What Happens in a Memory Care Unit?

When your mom forgot to pay her power bill, you weren’t overly concerned. After all, you’ve forgotten to pay a bill before, and at your mom’s age, you know she’s being more forgetful than she was when she was younger.

But your worry multiplied when Mom couldn’t remember how to get to the grocery store a few streets away.

These are usually some of the first signs that your loved one may need memory care. This type of supervised care helps those who have Alzheimer’s disease and other dementias.

Have you ever wondered what happens in one of these units? We’ll take a quick look and discover the activities that occur there.

What Goes on Inside a Memory Care Unit

First, it’s important to recognize that our unit is staffed by employees who have received extensive training in how to help those with dementia and Alzheimer’s. In these secured units, we place resident safety as our first priority. We also seek to provide an environment that is also stimulating to help “exercise the minds” of our residents.

Studies have shown that those with dementia who participate in these stimulating activities do much better at tasks of daily living than those who do not. That’s why it’s so important to keep our residents engaged on a daily basis.

Close supervision is also needed because, in its more advanced stages, Alzheimer’s can affect the ability to walk and move, which places these residents at greater risk of falls. Others with dementia may be prone to wander and get lost, even if the surroundings are familiar.

Because we tailor each treatment to every individual, we recognize that not all of these activities will work with every person. That’s why we specifically evaluate the needs of each resident and craft a plan accordingly.

Following are some activities you might see us doing:

Music Therapy

Studies have demonstrated how effective music therapy is at relieving stress, reducing depression, calming agitation and reducing anxiety.

But did you realize that these musical reminiscences are usually left undamaged from Alzheimer’s disease?

According to information from the Mayo Clinic, the areas of the brain that are closely linked to musical memory are generally intact despite having dementia.

This means that playing music that reminds the residents of their youth can have a wonderful effect on them, even going so far as to transform their outlook. Likewise, singing is another activity that provides positive results.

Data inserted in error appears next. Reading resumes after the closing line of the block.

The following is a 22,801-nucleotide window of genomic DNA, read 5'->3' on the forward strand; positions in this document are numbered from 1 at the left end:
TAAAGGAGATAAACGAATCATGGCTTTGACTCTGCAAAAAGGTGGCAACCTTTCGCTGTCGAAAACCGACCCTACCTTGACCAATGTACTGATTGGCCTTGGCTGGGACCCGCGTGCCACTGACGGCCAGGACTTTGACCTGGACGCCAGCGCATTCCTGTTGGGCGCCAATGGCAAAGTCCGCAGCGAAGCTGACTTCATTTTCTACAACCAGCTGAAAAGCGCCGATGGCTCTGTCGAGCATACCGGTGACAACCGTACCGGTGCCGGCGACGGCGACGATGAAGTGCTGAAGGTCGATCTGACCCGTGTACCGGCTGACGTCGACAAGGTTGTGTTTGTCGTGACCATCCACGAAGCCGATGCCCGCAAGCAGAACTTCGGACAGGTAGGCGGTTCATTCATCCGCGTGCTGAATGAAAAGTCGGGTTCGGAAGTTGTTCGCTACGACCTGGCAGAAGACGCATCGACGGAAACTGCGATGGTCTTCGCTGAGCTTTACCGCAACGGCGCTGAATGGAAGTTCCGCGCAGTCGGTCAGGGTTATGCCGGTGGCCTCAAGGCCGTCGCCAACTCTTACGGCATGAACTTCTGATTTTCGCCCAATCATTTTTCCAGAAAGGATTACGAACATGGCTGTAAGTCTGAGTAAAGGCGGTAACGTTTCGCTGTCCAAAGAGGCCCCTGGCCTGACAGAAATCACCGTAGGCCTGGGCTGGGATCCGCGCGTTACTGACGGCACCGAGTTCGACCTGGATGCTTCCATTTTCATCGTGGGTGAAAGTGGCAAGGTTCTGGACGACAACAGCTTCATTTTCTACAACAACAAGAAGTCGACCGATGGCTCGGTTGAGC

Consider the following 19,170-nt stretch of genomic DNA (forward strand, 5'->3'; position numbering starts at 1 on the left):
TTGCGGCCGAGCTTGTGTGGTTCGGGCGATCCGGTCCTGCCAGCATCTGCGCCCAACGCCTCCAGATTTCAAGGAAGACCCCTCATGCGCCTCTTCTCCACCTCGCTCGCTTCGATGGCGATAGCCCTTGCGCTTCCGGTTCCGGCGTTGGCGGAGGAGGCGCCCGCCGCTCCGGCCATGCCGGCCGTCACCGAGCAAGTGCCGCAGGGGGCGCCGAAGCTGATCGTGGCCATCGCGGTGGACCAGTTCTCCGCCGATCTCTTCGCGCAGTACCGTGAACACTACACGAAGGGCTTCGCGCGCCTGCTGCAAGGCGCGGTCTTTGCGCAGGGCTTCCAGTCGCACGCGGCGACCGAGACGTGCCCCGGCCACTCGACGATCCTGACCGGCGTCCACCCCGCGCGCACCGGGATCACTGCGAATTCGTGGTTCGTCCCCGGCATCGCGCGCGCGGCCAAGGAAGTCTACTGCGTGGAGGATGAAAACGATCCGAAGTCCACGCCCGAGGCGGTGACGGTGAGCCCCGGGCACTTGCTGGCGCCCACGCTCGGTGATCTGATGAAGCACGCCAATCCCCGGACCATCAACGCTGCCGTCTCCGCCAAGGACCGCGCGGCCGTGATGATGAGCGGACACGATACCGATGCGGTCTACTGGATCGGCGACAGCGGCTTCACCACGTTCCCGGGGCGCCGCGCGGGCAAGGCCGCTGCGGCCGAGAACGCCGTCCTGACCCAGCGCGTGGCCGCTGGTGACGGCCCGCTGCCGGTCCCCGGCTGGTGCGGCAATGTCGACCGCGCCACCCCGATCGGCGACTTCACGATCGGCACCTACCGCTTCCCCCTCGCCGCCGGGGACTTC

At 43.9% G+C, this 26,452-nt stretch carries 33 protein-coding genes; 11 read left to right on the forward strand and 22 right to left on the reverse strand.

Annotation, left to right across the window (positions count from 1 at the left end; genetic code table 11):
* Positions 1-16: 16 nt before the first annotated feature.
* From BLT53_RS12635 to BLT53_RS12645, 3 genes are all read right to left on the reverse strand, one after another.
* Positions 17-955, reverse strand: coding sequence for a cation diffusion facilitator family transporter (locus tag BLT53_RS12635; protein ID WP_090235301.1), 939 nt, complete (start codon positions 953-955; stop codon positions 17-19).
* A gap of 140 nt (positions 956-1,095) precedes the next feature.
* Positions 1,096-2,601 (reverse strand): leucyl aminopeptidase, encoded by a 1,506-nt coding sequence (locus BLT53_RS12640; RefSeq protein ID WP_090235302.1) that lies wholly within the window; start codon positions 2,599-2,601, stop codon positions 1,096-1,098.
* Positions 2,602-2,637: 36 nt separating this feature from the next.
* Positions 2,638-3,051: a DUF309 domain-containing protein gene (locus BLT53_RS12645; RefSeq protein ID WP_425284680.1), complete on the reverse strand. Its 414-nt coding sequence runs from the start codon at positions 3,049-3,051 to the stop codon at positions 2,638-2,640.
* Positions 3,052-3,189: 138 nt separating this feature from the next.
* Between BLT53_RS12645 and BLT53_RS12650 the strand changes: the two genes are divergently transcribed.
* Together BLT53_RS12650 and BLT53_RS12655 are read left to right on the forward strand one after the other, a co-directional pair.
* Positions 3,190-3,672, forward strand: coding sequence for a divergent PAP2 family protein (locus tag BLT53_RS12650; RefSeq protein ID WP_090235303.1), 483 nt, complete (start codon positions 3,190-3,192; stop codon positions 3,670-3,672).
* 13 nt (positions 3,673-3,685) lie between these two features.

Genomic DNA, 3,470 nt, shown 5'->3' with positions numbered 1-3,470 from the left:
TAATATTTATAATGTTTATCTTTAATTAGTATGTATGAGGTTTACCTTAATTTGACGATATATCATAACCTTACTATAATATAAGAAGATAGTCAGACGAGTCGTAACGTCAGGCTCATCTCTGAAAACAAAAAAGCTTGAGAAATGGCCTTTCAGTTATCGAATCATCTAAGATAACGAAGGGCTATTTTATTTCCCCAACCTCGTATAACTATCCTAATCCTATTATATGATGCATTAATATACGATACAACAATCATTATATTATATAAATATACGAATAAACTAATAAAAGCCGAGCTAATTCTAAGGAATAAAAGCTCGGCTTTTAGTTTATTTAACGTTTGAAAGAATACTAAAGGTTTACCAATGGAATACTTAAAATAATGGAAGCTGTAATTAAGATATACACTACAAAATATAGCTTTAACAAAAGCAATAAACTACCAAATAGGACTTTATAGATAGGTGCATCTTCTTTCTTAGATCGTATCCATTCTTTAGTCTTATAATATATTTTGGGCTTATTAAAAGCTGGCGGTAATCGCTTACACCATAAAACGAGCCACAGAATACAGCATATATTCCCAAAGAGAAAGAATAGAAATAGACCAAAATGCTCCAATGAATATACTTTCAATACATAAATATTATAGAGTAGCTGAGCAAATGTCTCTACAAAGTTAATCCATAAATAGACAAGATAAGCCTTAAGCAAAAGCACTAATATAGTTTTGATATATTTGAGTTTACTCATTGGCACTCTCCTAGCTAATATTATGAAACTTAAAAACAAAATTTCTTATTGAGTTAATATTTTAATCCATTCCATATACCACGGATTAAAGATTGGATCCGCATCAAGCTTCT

Playing Cards

Those in a memory care unit may not remember or be able to process the rules associated with complicated card games. However, residents can be given a deck of cards to separate into suits: hearts, diamonds, spades and clubs. This provides stimulation for the mind and helps residents cognitively.

Memory Box

Some residents benefit from being reminded about their previous profession. One simple way to do this is to get a shoebox and fill it with items related to their previous occupation. For example, someone who was a carpenter may have a small piece of wood in their box, while someone who was a chef may have a recipe card.

Look at Photographs

Those with dementia may not recognize the people in their family photographs, but viewing these pictures can still have a positive impact by creating a story.

Matching and Sorting Games

Sensory stimulation can be easily achieved through matching games where pictures or shapes are combined. It’s also a great exercise for thinking skills.

Interesting Facts About Dementia

If your loved one has dementia, you do not have to face this journey alone. We are here every step of the way to assist you.
You may be surprised to know that there are 50 million people worldwide who face the challenge of dementias—including those with Alzheimer’s. This number is expected to triple by 2050. The World Health Organization also states:

  • A new case of dementia is diagnosed every three seconds
  • It has a huge economic impact in the U.S. – approximately $818 billion a year
  • Early diagnosis can dramatically improve the quality of life for those with dementias

Help for You and Your Loved One at Cedar Cove

Caregivers are also dramatically impacted by dementias—the exhaustion of taking care of a loved one can result in depression and anxiety.

That’s why our memory care center was established—to allow you to go back to your role as son, daughter or spouse so we can take on the role of caregiver.

Our center features 28 secured beds in a compassionate, caring environment. Our goal is to provide assistance that is engaging, secure and safe. With a friendly, knowledgeable staff, we can assure you that your loved one is in good hands.

We’re also located in the beautiful coastal North Carolina town of Wilmington, which features fabulous restaurants, great shopping opportunities and beautiful beaches.

We invite you to take a virtual tour so you can see for yourself why our residents love living at Cedar Cove.

Spaces fill quickly, so contact us today.